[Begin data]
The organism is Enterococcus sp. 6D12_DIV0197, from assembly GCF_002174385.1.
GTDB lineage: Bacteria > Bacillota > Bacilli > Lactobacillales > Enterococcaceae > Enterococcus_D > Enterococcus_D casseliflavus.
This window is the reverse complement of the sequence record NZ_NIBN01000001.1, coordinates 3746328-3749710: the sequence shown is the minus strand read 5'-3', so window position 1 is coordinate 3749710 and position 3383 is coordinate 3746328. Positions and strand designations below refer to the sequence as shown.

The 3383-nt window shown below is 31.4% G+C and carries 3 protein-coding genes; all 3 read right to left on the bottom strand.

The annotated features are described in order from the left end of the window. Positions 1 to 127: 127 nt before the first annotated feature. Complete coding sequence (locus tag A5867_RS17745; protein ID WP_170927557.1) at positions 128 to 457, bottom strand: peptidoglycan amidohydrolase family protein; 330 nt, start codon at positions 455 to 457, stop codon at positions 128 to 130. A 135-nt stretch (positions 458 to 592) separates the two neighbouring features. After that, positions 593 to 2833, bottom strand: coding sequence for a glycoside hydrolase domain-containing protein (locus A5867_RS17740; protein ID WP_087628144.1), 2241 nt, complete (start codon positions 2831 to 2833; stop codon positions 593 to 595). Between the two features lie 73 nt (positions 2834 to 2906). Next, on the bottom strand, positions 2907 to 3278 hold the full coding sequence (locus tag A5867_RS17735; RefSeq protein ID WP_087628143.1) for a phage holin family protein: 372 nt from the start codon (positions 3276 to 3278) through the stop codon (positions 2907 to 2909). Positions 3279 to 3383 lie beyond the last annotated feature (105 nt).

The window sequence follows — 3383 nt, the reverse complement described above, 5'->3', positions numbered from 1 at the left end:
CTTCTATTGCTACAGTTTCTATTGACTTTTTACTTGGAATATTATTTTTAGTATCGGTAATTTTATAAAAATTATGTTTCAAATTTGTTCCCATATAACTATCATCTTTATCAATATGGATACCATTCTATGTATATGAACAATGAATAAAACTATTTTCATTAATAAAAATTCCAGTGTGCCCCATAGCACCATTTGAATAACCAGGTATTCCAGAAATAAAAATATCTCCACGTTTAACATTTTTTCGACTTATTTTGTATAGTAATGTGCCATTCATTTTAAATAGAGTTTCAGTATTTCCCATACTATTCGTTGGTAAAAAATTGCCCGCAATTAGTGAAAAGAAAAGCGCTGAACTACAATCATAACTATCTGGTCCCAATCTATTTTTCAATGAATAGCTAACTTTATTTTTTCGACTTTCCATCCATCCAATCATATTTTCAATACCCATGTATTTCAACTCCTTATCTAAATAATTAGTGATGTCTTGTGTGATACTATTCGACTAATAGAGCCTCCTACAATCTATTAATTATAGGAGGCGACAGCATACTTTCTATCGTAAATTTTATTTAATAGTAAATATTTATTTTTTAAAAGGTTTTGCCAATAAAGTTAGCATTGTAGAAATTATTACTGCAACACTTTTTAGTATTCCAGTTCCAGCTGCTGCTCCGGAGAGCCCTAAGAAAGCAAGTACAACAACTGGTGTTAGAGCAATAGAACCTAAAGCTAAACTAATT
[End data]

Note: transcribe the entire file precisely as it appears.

The organism is Enterococcus sp. 6D12_DIV0197, from assembly GCF_002174385.1.
GTDB lineage: Bacteria > Bacillota > Bacilli > Lactobacillales > Enterococcaceae > Enterococcus_D > Enterococcus_D casseliflavus.
This window is the reverse complement of the sequence record NZ_NIBN01000001.1, coordinates 3746328-3749710: the sequence shown is the minus strand read 5'-3', so window position 1 is coordinate 3749710 and position 3383 is coordinate 3746328. Positions and strand designations below refer to the sequence as shown.

The 3383-nt window shown below is 31.4% G+C and carries 3 protein-coding genes; all 3 read right to left on the bottom strand.

The annotated features are described in order from the left end of the window. Positions 1 to 127: 127 nt before the first annotated feature. Complete coding sequence (locus tag A5867_RS17745; protein ID WP_170927557.1) at positions 128 to 457, bottom strand: peptidoglycan amidohydrolase family protein; 330 nt, start codon at positions 455 to 457, stop codon at positions 128 to 130. A 135-nt stretch (positions 458 to 592) separates the two neighbouring features. After that, positions 593 to 2833, bottom strand: coding sequence for a glycoside hydrolase domain-containing protein (locus A5867_RS17740; protein ID WP_087628144.1), 2241 nt, complete (start codon positions 2831 to 2833; stop codon positions 593 to 595). Between the two features lie 73 nt (positions 2834 to 2906). Next, on the bottom strand, positions 2907 to 3278 hold the full coding sequence (locus tag A5867_RS17735; RefSeq protein ID WP_087628143.1) for a phage holin family protein: 372 nt from the start codon (positions 3276 to 3278) through the stop codon (positions 2907 to 2909). Positions 3279 to 3383 lie beyond the last annotated feature (105 nt).

The window sequence follows — 3383 nt, the reverse complement described above, 5'->3', positions numbered from 1 at the left end:
CTTCTATTGCTACAGTTTCTATTGACTTTTTACTTGGAATATTATTTTTAGTATCGGTAATTTTATAAAAATTATGTTTCAAATTTGTTCCCATATAACTATCATCTTTATCAATATGGATACCATTCTATGTATATGAACAATGAATAAAACTATTTTCATTAATAAAAATTCCAGTGTGCCCCATAGCACCATTTGAATAACCAGGTATTCCAGAAATAAAAATATCTCCACGTTTAACATTTTTTCGACTTATTTTGTATAGTAATGTGCCATTCATTTTAAATAGAGTTTCAGTATTTCCCATACTATTCGTTGGTAAAAAATTGCCCGCAATTAGTGAAAAGAAAAGCGCTGAACTACAATCATAACTATCTGGTCCCAATCTATTTTTCAATGAATAGCTAACTTTATTTTTTCGACTTTCCATCCATCCAATCATATTTTCAATACCCATGTATTTCAACTCCTTATCTAAATAATTAGTGATGTCTTGTGTGATACTATTCGACTAATAGAGCCTCCTACAATCTATTAATTATAGGAGGCGACAGCATACTTTCTATCGTAAATTTTATTTAATAGTAAATATTTATTTTTTAAAAGGTTTTGCCAATAAAGTTAGCATTGTAGAAATTATTACTGCAACACTTTTTAGTATTCCAGTTCCAGCTGCTGCTCCGGAGAGCCCTAAGAAAGCAAGTACAACAACTGGTGTTAGAGCAATAGAACCTAAAGCTAAACTAATT